[CentOS] [OT] Network switches
rob.townley at gmail.com
Tue Mar 24 16:05:53 UTC 2009
On Tue, Mar 24, 2009 at 10:24 AM, Rainer Duffner <rainer at ultra-secure.de> wrote:
> Rob Townley schrieb:
>> Every time i read these posts they are filled with contradictions in
>> that one person loves HP and hates CiscoLinksys while another hates
>> HP. Let's get a more scientific approach. Switch performance still
>> depends on the NICS in the client machines.
> Uhm. No. Not any longer, AFAIK.
> At least, once you leave the SOHO region (AFAIK, the OP wanted >= 48
> ports. I don't want to work in such a home-office, really...).
There are 48 port SOHO priced switches nowadays. i am often not very
impressed by network performance and need standardized benchmarks to
figure out if there may be an issue at the NIC driver, switch or on up
to a virus shield. It was either a ~2004 Dell Power magazine or
~2004 Network World article that mentioned that 3Com NICs didn't
perform well with Cisco switches and vice versa. They also wrote
about other vendors and i don't remember any of them performing
extremely well across vendor. Now that NICs are a commodity, the
problem could be worse.
> Backplane-performance is an issue.
> Especially with iSCSI.
> Also, as demonstrated, different switch-vendors offer different
> feature-sets at different price-levels.
> There's also the compatibility-question: if you already have a number of
> devices, the new ones must fit in well into the existing landscape
> (VLANs etc.pp.)
>> Performance data would need to have details such as the NIC on the
>> client machine and other hw characteristics. How many machines ran
>> the benchmark simultaneously. Cat5e vs Cat6 or Fiber connected.
> That's already more variables in the equation than is healthy for a
> typical benchmark...
>> http://www.netperf.org ( OpenSource started by HP, )
>> ftp://ftp.netperf.org/netperf/ (Looks like 2.4.4 is the latest
>> version. Not sure what 4.0.0 is)
>> http://sourceforge.net/projects/jnetperf (java version of netperf)
>> There may be another project from some Italian Professor, but didn't
>> find it in my bookmarks.
>> Yes, there is the unix way of time dd ... but that wouldn't work for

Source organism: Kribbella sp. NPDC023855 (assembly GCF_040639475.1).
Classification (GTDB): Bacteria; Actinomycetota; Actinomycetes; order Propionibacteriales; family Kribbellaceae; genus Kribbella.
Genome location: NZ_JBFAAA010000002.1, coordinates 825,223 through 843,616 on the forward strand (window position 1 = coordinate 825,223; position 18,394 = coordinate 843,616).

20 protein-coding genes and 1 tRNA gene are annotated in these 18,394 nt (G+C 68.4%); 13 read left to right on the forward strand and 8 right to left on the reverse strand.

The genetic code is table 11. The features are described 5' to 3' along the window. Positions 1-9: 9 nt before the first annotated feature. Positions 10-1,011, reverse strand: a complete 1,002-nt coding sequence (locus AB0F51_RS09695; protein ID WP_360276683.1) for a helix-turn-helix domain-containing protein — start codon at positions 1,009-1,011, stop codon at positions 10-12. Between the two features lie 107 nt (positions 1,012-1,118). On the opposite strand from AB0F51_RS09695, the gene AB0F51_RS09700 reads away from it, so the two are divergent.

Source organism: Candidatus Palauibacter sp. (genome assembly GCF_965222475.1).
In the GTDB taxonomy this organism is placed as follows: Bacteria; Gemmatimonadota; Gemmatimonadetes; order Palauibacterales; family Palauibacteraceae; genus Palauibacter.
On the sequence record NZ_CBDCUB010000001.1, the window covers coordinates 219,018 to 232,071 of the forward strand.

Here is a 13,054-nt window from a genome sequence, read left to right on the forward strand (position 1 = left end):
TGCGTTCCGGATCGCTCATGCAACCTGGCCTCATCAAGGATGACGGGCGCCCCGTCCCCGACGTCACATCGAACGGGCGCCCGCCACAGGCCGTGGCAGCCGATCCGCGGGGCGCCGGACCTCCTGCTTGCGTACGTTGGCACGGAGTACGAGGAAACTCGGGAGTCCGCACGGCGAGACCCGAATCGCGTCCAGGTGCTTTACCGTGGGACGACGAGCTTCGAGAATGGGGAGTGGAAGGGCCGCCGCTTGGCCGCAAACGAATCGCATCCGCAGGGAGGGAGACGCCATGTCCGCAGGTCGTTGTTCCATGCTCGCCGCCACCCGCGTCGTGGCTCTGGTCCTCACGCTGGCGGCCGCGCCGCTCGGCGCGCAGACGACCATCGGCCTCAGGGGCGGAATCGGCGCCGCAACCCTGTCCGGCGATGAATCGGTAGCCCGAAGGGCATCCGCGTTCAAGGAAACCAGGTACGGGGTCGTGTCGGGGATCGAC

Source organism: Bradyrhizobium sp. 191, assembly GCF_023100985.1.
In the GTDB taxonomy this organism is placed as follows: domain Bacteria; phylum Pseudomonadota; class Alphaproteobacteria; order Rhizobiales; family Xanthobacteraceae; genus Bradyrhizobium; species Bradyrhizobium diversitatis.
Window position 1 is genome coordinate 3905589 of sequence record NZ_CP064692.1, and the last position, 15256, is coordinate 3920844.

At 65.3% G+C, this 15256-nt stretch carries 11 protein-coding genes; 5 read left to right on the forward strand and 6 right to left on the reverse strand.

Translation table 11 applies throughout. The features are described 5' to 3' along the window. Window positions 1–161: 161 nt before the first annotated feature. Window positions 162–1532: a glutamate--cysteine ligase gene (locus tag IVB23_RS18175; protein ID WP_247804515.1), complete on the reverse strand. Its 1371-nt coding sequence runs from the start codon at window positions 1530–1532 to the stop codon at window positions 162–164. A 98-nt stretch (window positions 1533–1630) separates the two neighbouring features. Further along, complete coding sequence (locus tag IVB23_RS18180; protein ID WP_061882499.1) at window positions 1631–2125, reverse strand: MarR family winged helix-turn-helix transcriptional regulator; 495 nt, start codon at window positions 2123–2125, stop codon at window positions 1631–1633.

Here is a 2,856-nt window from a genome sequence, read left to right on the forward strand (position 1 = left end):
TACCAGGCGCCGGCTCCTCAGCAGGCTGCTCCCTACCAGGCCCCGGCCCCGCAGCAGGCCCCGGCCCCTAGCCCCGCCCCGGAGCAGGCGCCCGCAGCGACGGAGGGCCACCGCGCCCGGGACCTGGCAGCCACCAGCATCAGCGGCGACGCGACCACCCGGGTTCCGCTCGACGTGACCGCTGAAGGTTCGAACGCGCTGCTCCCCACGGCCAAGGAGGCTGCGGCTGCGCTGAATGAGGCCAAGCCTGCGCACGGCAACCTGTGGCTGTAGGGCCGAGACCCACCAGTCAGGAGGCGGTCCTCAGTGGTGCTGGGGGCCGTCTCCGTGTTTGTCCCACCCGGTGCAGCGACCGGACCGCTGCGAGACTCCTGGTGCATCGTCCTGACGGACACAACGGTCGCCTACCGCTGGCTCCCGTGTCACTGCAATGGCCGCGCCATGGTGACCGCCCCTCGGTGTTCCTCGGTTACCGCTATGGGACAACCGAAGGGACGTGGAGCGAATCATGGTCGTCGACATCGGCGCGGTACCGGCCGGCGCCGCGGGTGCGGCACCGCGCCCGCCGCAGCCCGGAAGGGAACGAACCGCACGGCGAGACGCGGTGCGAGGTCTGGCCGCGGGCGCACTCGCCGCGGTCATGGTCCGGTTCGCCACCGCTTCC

>> windows clients and does not give enough details in terms of metrics.
> Switch performance is extremely difficult to measure IMO. You need
> enough clients to make sure you're not accidentally measuring
Agreed, this is a difficult complex system, but some baseline
measurements would still be worthwhile to rule out some problems.
Client NIC performance would be valuable info.
> In the end, the only thing that counts is real-world data. Netperf
> et.al. don't really provide a real-world scenario, where you have a
> mixture of packet-sizes and protocols.
> Same for artifical load/packet generators (ixia et.al).
netperf could use some work, but some generic baseline perf data would
still be very valuable to rule basic problems. Somebody could post
an ethereal packet capture of varying packet sizes and protocols that
could be replayed on client machines.
> Because (almost) nobody has the time to do extensive tests, past
> real-world experience/performance data and word-of-mouth becomes an
> integral part in choosing such products.
> That, or you have enough money to buy everything from Cisco ;-)
In theory, pxe booting a test image on all machines in the lan (maybe
via drbl / CloneZilla) with netperf and running overnight could
automate this process. The reality is that it can take much much more
time to track down where a performance bottleneck is on a
What "performance data" are you referring to?
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